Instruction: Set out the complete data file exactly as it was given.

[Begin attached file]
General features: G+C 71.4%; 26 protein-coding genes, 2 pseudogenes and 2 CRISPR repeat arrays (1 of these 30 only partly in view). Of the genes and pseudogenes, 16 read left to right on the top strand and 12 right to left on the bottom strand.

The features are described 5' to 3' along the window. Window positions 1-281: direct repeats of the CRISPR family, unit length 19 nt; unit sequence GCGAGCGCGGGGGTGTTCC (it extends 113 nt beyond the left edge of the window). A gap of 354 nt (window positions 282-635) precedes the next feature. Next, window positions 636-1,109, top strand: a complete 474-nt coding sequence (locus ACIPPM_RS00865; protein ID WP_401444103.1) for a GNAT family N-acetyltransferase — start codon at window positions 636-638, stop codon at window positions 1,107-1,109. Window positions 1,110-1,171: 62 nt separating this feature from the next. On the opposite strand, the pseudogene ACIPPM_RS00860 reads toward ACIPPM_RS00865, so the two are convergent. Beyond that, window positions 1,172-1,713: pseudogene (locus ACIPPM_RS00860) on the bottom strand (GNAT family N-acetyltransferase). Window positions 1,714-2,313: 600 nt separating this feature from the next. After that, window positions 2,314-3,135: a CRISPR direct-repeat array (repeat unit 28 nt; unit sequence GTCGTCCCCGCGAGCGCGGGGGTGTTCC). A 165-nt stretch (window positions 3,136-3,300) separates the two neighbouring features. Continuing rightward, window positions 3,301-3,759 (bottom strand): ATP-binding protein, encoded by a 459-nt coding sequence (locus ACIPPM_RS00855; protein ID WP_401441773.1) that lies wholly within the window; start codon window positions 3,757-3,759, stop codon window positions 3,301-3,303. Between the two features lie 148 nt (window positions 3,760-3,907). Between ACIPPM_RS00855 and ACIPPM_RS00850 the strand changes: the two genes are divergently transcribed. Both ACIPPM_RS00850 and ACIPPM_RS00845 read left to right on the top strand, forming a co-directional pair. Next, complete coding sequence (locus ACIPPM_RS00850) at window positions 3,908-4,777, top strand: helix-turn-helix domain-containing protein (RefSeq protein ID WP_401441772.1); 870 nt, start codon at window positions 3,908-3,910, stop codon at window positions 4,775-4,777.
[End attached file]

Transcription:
General features: G+C 71.4%; 26 protein-coding genes, 2 pseudogenes and 2 CRISPR repeat arrays (1 of these 30 only partly in view). Of the genes and pseudogenes, 16 read left to right on the top strand and 12 right to left on the bottom strand.

The features are described 5' to 3' along the window. Window positions 1-281: direct repeats of the CRISPR family, unit length 19 nt; unit sequence GCGAGCGCGGGGGTGTTCC (it extends 113 nt beyond the left edge of the window). A gap of 354 nt (window positions 282-635) precedes the next feature. Next, window positions 636-1,109, top strand: a complete 474-nt coding sequence (locus ACIPPM_RS00865; protein ID WP_401444103.1) for a GNAT family N-acetyltransferase — start codon at window positions 636-638, stop codon at window positions 1,107-1,109. Window positions 1,110-1,171: 62 nt separating this feature from the next. On the opposite strand, the pseudogene ACIPPM_RS00860 reads toward ACIPPM_RS00865, so the two are convergent. Beyond that, window positions 1,172-1,713: pseudogene (locus ACIPPM_RS00860) on the bottom strand (GNAT family N-acetyltransferase). Window positions 1,714-2,313: 600 nt separating this feature from the next. After that, window positions 2,314-3,135: a CRISPR direct-repeat array (repeat unit 28 nt; unit sequence GTCGTCCCCGCGAGCGCGGGGGTGTTCC). A 165-nt stretch (window positions 3,136-3,300) separates the two neighbouring features. Continuing rightward, window positions 3,301-3,759 (bottom strand): ATP-binding protein, encoded by a 459-nt coding sequence (locus ACIPPM_RS00855; protein ID WP_401441773.1) that lies wholly within the window; start codon window positions 3,757-3,759, stop codon window positions 3,301-3,303. Between the two features lie 148 nt (window positions 3,760-3,907). Between ACIPPM_RS00855 and ACIPPM_RS00850 the strand changes: the two genes are divergently transcribed. Both ACIPPM_RS00850 and ACIPPM_RS00845 read left to right on the top strand, forming a co-directional pair. Next, complete coding sequence (locus ACIPPM_RS00850) at window positions 3,908-4,777, top strand: helix-turn-helix domain-containing protein (RefSeq protein ID WP_401441772.1); 870 nt, start codon at window positions 3,908-3,910, stop codon at window positions 4,775-4,777.